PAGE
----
updated 2/16/2006 7:18:49 AM ET 2006-02-16T12:18:49

Strong notebook computer sales and cost cutting helped drive a 30 percent increase in Hewlett-Packard Co.’s fiscal first-quarter earnings as the computer and printer company continued its turnaround under CEO Mark Hurd.

It was the latest sign that the Silicon Valley pioneer has overcome execution problems that led to a string of earnings disappointments under former CEO Carly Fiorina.

“Growth was balanced across most of our businesses and geographies, cash flow was strong and we were disciplined in controlling costs,” Hurd said. “While hard work remains ahead of us, our efforts are starting to show results.”

For the three months ended Jan. 31, HP earned $1.2 billion, or 42 cents per share, compared with a profit of $943 million, or 32 cents per share in the same period last year. Sales rose 6 percent, to $22.7 billion in the first quarter from $21.5 billion from the year-ago period.

Excluding one-time items, HP earned $1.39 billion, or 48 cents per share, compared with a profit of $1.08 billion, or 37 cents per share, in the first quarter of fiscal 2005.

On that basis, the results beat Wall Street expectations. Analysts were expecting Palo Alto-based HP to earn 44 cents per share on sales of $22.55 billion, according to a survey by Thomson Financial.

HP also said it expects second-quarter sales to be in the range of $22.4 billion to $22.6 billion, with per-share earnings of between 43 cents and 45 cents, or between 47 cents to 49 cents excluding items. Before the forecast, analysts were expecting a profit of 45 cents per share on sales of $22.6 billion.

Hurd, who replaced Fiorina last March, has implemented measures to cut costs and reorganize the sprawling technology company. He reversed course on some of Fiorina’s more controversial moves and, last July, announced plans to cut 14,500 jobs to bring HP’s costs more in line with its competition. The total job cuts grew to 15,300 late last year.

In the first quarter, HP’s head count dropped by 1,800 positions bringing the cumulative restructuring reduction to 6,500 to date, Chief Financial Officer Bob Wayman said. At the end of 2005, HP reported a total work force of 150,000.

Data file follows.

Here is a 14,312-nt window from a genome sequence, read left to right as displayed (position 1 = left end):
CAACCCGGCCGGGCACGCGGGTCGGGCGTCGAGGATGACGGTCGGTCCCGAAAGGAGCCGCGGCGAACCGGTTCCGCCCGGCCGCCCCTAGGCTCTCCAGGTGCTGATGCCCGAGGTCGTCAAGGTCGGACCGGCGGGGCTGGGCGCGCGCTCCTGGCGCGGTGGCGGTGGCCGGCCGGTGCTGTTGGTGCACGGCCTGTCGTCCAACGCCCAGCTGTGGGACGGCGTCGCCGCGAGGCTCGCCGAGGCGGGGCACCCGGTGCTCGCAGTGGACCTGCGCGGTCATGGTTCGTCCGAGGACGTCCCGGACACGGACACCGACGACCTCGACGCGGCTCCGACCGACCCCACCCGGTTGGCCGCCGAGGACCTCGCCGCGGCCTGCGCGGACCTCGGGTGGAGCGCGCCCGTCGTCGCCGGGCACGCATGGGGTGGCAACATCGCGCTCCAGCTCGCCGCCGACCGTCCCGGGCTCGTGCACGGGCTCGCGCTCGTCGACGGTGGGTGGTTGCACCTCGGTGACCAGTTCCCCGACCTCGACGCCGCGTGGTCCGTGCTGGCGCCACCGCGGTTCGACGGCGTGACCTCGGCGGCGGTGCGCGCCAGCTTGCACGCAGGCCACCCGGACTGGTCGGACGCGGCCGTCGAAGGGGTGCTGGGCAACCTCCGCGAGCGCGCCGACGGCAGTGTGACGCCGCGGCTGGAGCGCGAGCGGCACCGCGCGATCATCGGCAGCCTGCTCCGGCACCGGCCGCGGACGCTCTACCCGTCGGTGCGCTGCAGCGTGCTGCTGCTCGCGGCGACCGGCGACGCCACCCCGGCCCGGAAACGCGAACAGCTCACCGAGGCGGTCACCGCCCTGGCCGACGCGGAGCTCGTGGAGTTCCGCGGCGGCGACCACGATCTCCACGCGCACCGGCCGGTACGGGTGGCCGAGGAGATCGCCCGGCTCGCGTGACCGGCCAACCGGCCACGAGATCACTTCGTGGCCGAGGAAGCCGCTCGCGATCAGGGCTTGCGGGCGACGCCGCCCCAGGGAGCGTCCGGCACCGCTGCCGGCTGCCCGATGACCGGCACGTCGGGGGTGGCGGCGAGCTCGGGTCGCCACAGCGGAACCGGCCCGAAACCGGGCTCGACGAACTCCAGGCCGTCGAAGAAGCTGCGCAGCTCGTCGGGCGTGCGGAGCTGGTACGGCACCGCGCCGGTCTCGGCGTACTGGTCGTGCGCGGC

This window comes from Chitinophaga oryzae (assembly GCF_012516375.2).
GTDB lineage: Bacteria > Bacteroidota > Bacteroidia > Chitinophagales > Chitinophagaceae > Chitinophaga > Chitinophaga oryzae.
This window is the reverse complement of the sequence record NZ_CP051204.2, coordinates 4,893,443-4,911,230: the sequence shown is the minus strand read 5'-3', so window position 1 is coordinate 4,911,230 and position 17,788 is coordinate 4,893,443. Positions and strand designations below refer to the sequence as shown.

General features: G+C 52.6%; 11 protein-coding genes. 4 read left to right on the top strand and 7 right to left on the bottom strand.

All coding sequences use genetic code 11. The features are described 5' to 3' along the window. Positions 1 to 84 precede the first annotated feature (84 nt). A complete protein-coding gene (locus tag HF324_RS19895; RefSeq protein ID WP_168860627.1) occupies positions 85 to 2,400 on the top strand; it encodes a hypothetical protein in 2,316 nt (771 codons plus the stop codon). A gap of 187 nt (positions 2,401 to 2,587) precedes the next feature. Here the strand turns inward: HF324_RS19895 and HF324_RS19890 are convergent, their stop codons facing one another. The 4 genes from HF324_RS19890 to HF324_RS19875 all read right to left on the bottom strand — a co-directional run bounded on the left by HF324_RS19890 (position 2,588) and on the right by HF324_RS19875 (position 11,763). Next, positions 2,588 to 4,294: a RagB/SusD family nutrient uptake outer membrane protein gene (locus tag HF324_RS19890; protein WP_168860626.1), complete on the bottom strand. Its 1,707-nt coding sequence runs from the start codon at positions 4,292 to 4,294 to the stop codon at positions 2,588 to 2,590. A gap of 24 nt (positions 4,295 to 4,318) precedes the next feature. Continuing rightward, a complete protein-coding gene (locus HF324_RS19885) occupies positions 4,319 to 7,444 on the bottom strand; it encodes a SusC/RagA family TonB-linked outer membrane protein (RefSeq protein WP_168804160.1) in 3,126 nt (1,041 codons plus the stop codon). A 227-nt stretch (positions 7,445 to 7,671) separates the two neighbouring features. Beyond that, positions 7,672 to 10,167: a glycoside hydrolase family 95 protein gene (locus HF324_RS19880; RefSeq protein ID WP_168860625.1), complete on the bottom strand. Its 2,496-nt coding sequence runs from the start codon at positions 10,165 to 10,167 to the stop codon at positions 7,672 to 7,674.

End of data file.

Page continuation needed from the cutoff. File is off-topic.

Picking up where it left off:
Cindy Shaw, an analyst at Moors & Cabot, said HP is seeing benefits from its cost cutting as well as improvements in its overall performance. At the same time, the reorganization is still far from complete.

“They’re executing better,” she said. “The top line growth wasn’t stunning, but how do you get stunning top line growth with a $90 billion company?”

HP — whose offerings range from printers, cameras and PCs to corporate servers and services — was criticized under Fiorina for attempting to compete both against giant International Business Machines Corp. and super-efficient Dell Inc.

But lately, Dell has been stumbling. In the most recent quarter, reported in November, it missed analysts’ earnings targets by $300 million and its record sales of $13.9 billion fell short of its own forecast of between $14.1 billion and $14.5 billion. Dell reports its latest results Thursday after the market close.

HP said its Personal Systems Group, which includes PCs, saw year-over-year shipments increase 16 percent and sales jump 8 percent to $7.4 billion. Though desktop revenue improved 1 percent, notebooks saw a 26 percent jump in sales. The operating margin was the “highest in years,” Hurd said.

“This has been a relatively disciplined march by the people running the business ... to really get this business healthy,” he said. “This is the latest installment in that story.”

HP’s Imaging and Printing Group saw sales improve 8 percent to $6.5 billion. Within that, consumer hardware revenue increased 1 percent while commercial hardware grew 6 percent. Supplies — a big profit driver for the company — jumped 11 percent.

Its corporate server and storage business saw sales increase 5 percent to $4.2 billion, while the HP Services unit saw revenue decline 2 percent to $3.8 billion due to currency effects. HP’s software unit posted a 29 percent improvement in sales, to $304 million.

“This was an important quarter for HP,” Hurd said. “We made progress toward creating a stronger company that better serves its customers.”

© 2013 The Associated Press. All rights reserved. This material may not be published, broadcast, rewritten or redistributed.

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